This is a re-posting for the "It's a Wonderful Life" blog-a-thon at Cinemathematics. It was originally posted in August.
Our recent crisis with the Countrywide mortgage situation (Is it okay to call it a crisis yet? Would it be un-American if I did so? Is Roger Babson in the house?) reminds me of what is actually my favorite aspect of “It’s a Wonderful Life” (1946).
Commonly regarded as a Christmas movie, perhaps the Christmas movie of all Christmas movies, I’d like to beat the Christmas rush and discuss it now for a different reason. Although angels and family and the spirit of giving and sharing are all wonderful messages to this film, the lesson I like best is about George’s conscience.
Most of the film is not a Christmas miracle, but a flashback of the past decades of this man’s life, where we see that from boyhood he is chained by his conscience into doing the right thing, the noble thing, the self-sacrificing thing even though he really doesn’t want to do it. George, played memorably by James Stewart, is not a saint. He does his good deeds grudgingly, but he does them because he is a person for whom decency and integrity mean more than anything to him, even more than his freedom and personal happiness.
As an adult, George is tied down by his father’s Building and Loan association, a small, shaky business in a small town besieged by the Great Depression, a community held almost entirely in the pocket of the town’s miserly “boss,” Mr. Potter, played with his usual gusto by Lionel Barrymore.
When his father dies, George, rather than see his father’s bank customers and the entire town at the mercy of Mr. Potter, gives up his college plans and sticks with running the old Bailey Bros. Building and Loan because that is where he is needed. He gives his younger brother his college money, regretfully but with manful resignation, because he thinks it is for the greater good.
On the day George is married to Mary, played by Donna Reed, there is an economic crisis and a run on the bank. He gives up his honeymoon, and the money he saved for his honeymoon, to keep the old Building and Loan afloat because his customers need him. No government bail outs for poor George.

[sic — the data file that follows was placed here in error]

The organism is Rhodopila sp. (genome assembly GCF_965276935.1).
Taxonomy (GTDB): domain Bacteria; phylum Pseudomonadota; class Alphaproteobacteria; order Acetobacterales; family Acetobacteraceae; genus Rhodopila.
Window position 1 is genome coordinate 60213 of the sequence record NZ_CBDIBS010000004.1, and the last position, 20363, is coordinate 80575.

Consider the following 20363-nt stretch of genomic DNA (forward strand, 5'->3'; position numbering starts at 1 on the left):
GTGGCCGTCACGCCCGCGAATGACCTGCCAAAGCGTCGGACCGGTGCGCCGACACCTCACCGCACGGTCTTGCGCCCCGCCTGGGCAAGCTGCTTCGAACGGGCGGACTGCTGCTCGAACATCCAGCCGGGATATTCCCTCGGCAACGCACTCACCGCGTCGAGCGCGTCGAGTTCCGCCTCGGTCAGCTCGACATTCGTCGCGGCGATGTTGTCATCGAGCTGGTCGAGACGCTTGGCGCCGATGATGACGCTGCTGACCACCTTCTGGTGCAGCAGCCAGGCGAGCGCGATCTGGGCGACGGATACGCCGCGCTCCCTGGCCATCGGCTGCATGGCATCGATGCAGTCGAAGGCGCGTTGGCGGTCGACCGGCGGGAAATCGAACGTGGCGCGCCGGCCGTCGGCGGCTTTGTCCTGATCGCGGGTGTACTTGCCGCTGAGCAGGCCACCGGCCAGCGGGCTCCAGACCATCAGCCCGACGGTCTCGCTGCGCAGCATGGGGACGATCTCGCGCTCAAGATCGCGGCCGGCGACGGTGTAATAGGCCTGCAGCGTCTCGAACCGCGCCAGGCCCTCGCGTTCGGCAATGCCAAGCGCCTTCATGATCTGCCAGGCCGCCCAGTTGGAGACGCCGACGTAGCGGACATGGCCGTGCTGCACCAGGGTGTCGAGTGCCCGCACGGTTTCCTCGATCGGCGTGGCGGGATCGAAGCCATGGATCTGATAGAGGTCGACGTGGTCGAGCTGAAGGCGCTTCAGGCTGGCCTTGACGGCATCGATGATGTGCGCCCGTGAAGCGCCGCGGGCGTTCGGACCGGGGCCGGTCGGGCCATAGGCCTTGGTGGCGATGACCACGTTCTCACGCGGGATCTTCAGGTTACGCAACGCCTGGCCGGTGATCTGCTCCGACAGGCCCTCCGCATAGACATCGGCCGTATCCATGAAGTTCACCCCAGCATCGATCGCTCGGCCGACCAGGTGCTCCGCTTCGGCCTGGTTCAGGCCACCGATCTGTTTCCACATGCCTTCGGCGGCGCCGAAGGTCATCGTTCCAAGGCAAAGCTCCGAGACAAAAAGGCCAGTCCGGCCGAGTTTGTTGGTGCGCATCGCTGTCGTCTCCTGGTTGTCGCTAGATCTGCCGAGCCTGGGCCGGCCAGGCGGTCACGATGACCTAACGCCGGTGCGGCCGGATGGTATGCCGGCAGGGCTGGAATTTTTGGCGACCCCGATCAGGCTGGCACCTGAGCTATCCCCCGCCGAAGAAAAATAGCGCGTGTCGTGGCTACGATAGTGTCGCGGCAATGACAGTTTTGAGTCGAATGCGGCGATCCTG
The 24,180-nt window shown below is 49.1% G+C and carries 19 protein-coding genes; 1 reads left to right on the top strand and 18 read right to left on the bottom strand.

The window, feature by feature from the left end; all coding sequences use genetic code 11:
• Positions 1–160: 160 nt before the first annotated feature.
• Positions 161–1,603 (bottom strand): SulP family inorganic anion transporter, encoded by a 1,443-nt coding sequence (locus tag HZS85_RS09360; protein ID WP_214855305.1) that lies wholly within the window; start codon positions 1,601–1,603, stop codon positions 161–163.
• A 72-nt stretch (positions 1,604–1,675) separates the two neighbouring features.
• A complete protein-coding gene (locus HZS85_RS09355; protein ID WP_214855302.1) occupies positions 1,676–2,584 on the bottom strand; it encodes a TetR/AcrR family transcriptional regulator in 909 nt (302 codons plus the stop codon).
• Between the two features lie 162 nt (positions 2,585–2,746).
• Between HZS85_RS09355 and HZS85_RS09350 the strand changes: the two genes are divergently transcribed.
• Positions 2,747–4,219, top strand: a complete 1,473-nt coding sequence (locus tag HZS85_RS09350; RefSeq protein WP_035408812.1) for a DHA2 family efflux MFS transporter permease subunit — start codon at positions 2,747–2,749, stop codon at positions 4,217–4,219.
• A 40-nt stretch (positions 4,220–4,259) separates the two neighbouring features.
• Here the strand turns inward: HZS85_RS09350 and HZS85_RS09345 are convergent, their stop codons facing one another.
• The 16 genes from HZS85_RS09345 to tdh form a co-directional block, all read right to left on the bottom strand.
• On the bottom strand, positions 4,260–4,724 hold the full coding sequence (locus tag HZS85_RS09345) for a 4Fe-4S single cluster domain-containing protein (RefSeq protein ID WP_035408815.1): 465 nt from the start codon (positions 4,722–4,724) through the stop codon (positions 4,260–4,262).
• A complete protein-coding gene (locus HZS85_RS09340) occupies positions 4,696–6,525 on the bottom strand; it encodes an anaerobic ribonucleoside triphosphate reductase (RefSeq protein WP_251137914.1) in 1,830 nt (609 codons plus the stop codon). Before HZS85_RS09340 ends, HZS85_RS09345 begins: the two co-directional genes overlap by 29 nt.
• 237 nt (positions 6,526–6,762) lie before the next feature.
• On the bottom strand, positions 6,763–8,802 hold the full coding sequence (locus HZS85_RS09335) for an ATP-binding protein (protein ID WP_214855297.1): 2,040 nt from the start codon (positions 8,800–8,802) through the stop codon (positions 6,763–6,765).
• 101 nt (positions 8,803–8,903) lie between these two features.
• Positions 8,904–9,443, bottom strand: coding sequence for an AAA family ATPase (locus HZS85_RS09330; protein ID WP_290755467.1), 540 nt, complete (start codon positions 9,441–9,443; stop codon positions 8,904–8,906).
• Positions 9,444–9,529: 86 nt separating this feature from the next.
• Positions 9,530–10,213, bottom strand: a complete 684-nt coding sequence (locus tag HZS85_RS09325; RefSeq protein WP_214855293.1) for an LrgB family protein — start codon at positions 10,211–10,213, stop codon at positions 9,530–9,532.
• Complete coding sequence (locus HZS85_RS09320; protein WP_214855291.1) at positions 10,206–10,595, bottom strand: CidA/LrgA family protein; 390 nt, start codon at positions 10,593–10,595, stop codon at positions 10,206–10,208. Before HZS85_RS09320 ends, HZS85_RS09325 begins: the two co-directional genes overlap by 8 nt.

His customer’s needs are evidently small, for they are not taking out mortgages for “McMansions,” but for relatively modest boxes on a new suburban subdivision, as George describes it, “a couple of decent rooms and a bath.” Yet they are so proud to own their own homes, and can hardly believe the miracle of it. As Mr. Martini exclaims, “Me! Giuseppe Martini! I own my own house!”
No satellite dishes or plasma TVs, swimming pools or riding lawnmowers. Just a couple of decent rooms and a bath, all their own. The American Dream, or what used to be the American Dream. They get it, thanks to George.
George feels responsible for his community, and when the problem with the books occurs, his community in turn bails him out, and he is shown that the life he regrets was actually well spent. It’s a simple message, and sometimes it’s even true. It is for George. It is also rare that integrity is rewarded, because mostly honor must be its own reward. Perhaps that’s why it is so little seen today. It pays low dividends.
Here is a clip of the run on the bank scene. Unfortunately, it does not include those first frightening moments when George runs to the bank in the rain and we share his sick dread over the ominous scene of the bank closed on a normal business day, with the crowd gathered in a mob. That’s why they used to call periods of economic crisis “panics” because that’s that people did.
And while we’re on the subject of shaky banks and mortgages, for good measure let’s throw in a scene from “Betty Boop’s Ups and Downs” (1935), where Betty has a home mortgage crisis of her own. Her house becomes rapidly devalued in the Great Depression, and she loses her home. Some people feel our fates are ruled by the stars and planets, and that is the case in this silly cartoon as the entire Earth loses its value and the other planets bid on it in a bear market. Betty has no George Bailey to stand by her.
For other great blog posts on "It's a Wonderful Life" please see the blog-a-thon at Cinemathematics. http://cinemathematics.blogspot.com.
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